Role Playing Tips - By Johnn Four
EXIT STAGE LEFT: HOW TO PLOT YOUR VILLAIN'S DEMISE
1. Set The Stage
Create a dramatic setting and situation for the final
For example, let's say 'Tanglebeard the Cruel' is our
pirate villain. He has slain relatives of the PCs during his
raids, started a war between two countries through trickery,
mercilessly robbed the PCs on two of their returning-from-
the-adventure trips when they were weak, and spread nasty
rumours about the PCs which have quickly spread up and down
the entire coast.
To set the stage properly then, a final confrontation with
Tanglebeard could take place in a life and death battle on
the rolling deck of his ship, at night, during a raging
storm at sea. That's drama!
2. The Killing Blow
What action or actions are required to destroy the villain?
Picture the final scene in your mind like it was a movie and
make it as dramatic as you can imagine.
When I pictured Tanglebeard vs. the PCs I suddenly thought
of a monster 40 foot wave breaking over the bow of his ship.
The wave crests and falls right on top of Tanglebeard
and drags him overboard right before the PCs' eyes.
3. Oh The Irony Of It All
Try to give the villain's death an ironic twist or hidden
Irony is hard to define but here are some things you can
tinker with and twist to help create an ironic end:
* The place of death (i.e. villain is shot and dies, falling
backwards into the grave he has just dug intended for the PCs)
* The method of death (i.e. villain is slain by his own
* The slayer (i.e. the mighty Goliath is slain by a mere
shepherd; the villain is slain by his own malfunctioning
* The aftermath (i.e. the evil CEO has been taken down, but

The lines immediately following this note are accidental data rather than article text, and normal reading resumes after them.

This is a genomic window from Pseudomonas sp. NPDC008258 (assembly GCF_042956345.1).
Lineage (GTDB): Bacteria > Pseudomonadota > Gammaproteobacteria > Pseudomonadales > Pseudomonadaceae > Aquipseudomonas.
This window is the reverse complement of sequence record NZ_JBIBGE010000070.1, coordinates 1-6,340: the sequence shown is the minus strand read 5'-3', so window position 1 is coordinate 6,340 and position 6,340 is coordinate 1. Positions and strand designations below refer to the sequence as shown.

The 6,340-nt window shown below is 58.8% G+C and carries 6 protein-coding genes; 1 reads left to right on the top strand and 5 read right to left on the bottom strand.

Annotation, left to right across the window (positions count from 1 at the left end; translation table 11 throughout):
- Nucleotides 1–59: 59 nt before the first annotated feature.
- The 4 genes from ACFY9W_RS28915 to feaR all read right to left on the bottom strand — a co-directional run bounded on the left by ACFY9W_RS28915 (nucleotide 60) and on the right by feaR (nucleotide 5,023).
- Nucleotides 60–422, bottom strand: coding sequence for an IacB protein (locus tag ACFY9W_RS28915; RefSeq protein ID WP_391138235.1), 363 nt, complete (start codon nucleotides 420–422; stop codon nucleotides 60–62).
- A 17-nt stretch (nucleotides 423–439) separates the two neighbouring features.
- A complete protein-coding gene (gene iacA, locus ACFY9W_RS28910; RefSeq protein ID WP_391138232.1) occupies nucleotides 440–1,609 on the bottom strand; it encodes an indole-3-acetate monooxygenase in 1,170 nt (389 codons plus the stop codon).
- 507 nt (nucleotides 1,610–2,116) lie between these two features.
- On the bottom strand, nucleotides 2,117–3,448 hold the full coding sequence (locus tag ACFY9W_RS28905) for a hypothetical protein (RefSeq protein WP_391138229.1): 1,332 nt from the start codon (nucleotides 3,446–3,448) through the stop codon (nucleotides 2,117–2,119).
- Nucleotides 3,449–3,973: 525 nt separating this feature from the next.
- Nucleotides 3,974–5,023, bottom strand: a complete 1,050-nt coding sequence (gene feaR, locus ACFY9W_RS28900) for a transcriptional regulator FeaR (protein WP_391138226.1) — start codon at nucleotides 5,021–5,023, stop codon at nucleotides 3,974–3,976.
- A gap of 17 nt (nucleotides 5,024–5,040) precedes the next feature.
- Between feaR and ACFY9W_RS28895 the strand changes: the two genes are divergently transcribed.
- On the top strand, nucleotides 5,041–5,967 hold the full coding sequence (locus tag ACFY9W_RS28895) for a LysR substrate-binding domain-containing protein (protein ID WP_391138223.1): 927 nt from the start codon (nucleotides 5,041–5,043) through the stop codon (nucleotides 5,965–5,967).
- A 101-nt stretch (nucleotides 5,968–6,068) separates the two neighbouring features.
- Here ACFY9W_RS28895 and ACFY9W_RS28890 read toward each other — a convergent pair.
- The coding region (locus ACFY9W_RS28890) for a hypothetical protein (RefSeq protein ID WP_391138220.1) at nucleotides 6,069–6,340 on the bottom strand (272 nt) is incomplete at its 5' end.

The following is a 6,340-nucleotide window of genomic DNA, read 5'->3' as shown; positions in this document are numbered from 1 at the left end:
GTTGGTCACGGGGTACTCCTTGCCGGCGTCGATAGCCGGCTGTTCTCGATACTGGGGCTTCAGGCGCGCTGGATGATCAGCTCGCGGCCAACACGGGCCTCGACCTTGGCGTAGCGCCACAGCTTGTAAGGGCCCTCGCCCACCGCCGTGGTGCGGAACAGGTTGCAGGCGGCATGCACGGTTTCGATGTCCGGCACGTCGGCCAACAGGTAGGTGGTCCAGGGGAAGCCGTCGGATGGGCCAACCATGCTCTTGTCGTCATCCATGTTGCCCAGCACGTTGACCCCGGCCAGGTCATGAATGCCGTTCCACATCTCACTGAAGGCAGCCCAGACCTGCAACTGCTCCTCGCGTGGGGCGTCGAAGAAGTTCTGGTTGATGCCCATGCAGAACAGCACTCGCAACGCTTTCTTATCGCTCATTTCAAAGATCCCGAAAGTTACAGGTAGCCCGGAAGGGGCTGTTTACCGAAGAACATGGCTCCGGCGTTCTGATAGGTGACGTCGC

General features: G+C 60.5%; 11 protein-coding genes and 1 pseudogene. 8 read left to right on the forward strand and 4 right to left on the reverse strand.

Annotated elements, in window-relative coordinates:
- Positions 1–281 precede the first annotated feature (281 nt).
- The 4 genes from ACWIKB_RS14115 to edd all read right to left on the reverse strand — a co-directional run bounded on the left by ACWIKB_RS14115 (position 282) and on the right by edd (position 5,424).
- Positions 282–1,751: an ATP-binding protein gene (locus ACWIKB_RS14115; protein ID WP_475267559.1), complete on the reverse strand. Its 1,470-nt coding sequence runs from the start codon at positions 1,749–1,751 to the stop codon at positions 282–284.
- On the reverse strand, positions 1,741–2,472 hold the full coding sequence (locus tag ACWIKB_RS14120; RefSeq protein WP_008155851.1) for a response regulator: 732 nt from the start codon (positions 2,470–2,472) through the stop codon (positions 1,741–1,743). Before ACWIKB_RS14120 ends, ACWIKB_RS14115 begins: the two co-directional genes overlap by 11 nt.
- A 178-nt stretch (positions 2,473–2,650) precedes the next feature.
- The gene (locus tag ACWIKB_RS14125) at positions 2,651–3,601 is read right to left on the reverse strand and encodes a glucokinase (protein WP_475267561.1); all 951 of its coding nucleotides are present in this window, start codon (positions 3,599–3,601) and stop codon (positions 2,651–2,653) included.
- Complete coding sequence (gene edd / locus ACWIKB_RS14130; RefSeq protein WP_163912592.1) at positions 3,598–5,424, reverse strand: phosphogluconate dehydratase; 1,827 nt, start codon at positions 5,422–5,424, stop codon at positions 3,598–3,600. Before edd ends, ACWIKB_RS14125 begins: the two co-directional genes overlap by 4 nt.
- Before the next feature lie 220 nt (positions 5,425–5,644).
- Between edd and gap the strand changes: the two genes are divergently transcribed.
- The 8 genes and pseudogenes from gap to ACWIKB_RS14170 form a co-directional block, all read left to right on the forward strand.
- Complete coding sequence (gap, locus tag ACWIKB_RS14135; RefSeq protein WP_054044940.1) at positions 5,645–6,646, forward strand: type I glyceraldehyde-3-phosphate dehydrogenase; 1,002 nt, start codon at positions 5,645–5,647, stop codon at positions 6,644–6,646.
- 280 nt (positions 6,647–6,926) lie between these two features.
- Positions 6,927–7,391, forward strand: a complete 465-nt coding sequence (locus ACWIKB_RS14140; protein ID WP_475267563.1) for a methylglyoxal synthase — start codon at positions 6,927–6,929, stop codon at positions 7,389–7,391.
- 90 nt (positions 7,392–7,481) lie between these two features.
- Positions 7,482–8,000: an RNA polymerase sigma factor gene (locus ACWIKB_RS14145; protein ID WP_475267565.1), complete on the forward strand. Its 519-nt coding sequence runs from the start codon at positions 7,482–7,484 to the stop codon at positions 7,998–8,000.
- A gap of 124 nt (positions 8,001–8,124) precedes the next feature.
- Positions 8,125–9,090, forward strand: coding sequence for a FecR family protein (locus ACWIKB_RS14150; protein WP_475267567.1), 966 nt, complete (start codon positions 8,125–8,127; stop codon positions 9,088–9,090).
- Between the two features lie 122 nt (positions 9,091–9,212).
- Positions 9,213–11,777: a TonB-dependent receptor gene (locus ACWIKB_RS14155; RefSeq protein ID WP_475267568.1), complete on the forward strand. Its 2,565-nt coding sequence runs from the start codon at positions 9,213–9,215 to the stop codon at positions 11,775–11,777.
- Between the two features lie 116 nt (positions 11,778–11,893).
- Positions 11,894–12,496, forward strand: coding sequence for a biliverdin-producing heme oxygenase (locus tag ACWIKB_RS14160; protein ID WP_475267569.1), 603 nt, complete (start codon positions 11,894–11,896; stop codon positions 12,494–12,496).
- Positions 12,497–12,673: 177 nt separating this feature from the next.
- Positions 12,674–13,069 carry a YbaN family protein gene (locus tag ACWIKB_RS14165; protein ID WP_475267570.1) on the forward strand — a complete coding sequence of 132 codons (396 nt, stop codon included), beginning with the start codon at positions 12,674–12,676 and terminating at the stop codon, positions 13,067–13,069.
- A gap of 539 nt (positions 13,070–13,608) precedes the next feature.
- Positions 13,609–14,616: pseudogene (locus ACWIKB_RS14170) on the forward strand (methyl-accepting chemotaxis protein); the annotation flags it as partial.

the corporation lives on and another is promoted)
* The ends justify the means (i.e. sure the evil Overlord is
dead, but the heroes had to lie, cheat and kill to do it--
so what makes them different from the villain?)
The ending of Tanglebeard in a giant wave is ironic because
it was the sea delivering the death blow--the same sea the
pirate used to commit his foul deeds upon. It might also be
ironically interpreted that the sea was cleansing itself.
4. Create A Weakness & Make It Important
See Issue 26 for more information about villain weaknesses:
http://www.roleplayingtips.com/issue26.html Step #2.
Give your villain one or more exploitable weaknesses for the
characters to take advantage of. Try to make weaknesses non-
cliche and not obvious.
And, for the weaknesses to truly be important and valuable,
your villain must have really good defenses or strengths in
all other areas.
What good is setting up a villain to be exploited through
his weakness for gambling if the villain can also be easily
defeated in a fight, takes no precautions against snipers,
car bombs and poisoned food delivered by room service, and
keeps a large collection of poisonous pet snakes in his
Here's another tip: weaknesses should be special. What does
it matter if the Demon Prince can only be slain by magic
weapons if all the PCs have magic weapons?
Ask yourself, 'Why hasn't my villain been defeated before
this point in the story? What is his weakness and how has he
5. Help The PCs Learn About The Weakness
It's a tricky dance revealing clues about your villain
without giving the whole secret away in the first shot. But
it's important that the players feel they have a hope of
thwarting the villain and that they can take action to learn
how to do it. So you eventually have to give out important
information about the bad guy.
Here are some ideas for revealing clues during play:
* Overhearing the final few seconds of a conversation
* Partially destroyed letters, orders and personal notes
* Witnessing a mysterious meeting but the words cannot be
* Allies relay important but incomplete information
* A disgruntled minion of the villain reveals information but is
suddenly killed before all can be told
* Discovery of hoarded weakness (i.e. an evil Superman could
hide all the galaxy's kryptonite in a cavern at the bottom
of the Arctic Ocean for his protection)
* Discovery of a villain's treatment/remedy, but it's full
nature is not revealed (i.e. an unmarked pill container)
* Villain's habits can be monitored (i.e. always going to
* The enemy's enemy may reveal clues
* Ancient lore reveals obscure clues
* Interaction with the villain (i.e. why does he avoid
Have more fun at every game!